Screams can be heard as tourists fall to the floor in this terrifying footage taken by a BBC camera crew at the moment Mount Etna exploded.
A horrifying rumble can be heard in the background as a cameraman caught the terrifying seconds after the volcano erupted this afternoon.
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About eight people are thought to have been injured - suffering burns and head injuries.
Now the BBC has shared the footage it captured as the ancient mountain spewed lava.
In it, shouting can be heard as panicked crew and tourists turn and run from the scene.
A horrifying rumble can be heard in the background
The camera is dropped to the snow-covered ground as the cameraman flees.
In the background, black, charred rocks can be seen falling from the sky.
But they manage to recover and head back to a waiting caterpillar-tracked mountain vehicle.
The cameraman drops his equipment at one stage, presumably to defend himself against the falling rocks
The BBC has shared the footage it captured as the ancient mountain spewed lava
The footage later cuts to the BBC staff and tourists - one older man nursing a bloody head wound - recovering inside the truck.
The BBC's global science correspondent Rebecca Morelle reported with a series of tweets from the scene that eight people were hurt in her group.
She tweeted: "Running down a mountain pelted by rocks, dodging burning boulders and boiling steam - not an experience I ever ever want to repeat.
"Explosions like this have killed."
About eight people are thought to have been injured - suffering burns and head injuriesA window in the caterpillar truck appeared to have been smashed by falling debris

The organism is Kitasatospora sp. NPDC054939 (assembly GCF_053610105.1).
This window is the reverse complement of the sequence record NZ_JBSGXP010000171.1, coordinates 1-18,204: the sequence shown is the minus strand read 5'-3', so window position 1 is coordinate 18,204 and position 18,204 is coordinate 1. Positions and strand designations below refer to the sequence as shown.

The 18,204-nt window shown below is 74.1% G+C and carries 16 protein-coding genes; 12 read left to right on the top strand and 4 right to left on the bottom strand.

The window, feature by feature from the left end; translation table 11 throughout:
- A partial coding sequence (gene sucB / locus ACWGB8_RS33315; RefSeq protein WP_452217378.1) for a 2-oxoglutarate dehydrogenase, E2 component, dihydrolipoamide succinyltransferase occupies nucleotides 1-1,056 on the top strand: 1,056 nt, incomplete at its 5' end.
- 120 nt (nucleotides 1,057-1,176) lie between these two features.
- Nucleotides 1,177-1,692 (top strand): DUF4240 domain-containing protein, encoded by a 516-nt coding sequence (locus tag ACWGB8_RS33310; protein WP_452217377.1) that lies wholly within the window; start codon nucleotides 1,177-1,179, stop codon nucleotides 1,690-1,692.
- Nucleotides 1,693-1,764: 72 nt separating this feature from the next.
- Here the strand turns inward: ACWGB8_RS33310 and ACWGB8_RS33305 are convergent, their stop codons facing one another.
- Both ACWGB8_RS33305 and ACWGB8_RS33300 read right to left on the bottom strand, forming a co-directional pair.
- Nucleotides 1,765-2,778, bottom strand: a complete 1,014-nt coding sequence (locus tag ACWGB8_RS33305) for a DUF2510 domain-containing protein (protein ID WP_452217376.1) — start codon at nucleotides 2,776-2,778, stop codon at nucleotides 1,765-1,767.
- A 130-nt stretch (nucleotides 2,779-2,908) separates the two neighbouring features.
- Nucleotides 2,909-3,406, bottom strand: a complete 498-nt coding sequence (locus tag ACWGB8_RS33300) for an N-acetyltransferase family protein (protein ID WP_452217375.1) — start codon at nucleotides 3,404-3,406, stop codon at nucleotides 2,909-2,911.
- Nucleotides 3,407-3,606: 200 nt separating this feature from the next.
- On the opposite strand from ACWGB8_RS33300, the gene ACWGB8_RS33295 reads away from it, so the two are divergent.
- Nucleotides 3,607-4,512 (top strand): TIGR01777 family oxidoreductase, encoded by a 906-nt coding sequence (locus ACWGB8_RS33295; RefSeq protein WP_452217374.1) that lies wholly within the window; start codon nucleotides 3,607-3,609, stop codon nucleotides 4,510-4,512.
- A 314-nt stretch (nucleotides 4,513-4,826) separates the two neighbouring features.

Etna has reportedly spewed lava three times in three weeks - but this explosion is the first eruption in more than a year and appears to have come out of the blue.
It is already believed to be one of the largest volcano eruptions worldwide in recent years - and is being called Etna's biggest for at least 30 years.
One of the injured is a 78-year-old woman - when the lava flow mixing with steam pelted the group with boiling rocks.
Earlier Ms Morelle began by tweeting: "Caught up in incident at Mount Etna - bbc crew & tourists caught up in huge explosion - caused injuries and evacuation from scene.
"Lava flow mixed with steam - caused huge explosion - group pelted with boiling rocks and steam."
The BBC film crew she is with at the scene escaped unharmed - but nobody is thought to be seriously injured.
A 78-year-old woman is said to have been one of the tourists who managed to escape unhurt.
Lava flow mixed with steam is believed to have caused the explosion.
The volcano is Europe's highest and most active - and began erupting early on Wednesday.
By this morning volcanologists had said the eruptive phase was "diminishing".
Etna is on the east coast of Sicily is Europe's most active volcano and one of the most dangerous in the world.
At 3,330 metres (10,926 feet) tall, is the highest volcano in mainland Europe and can burst into action several times a year.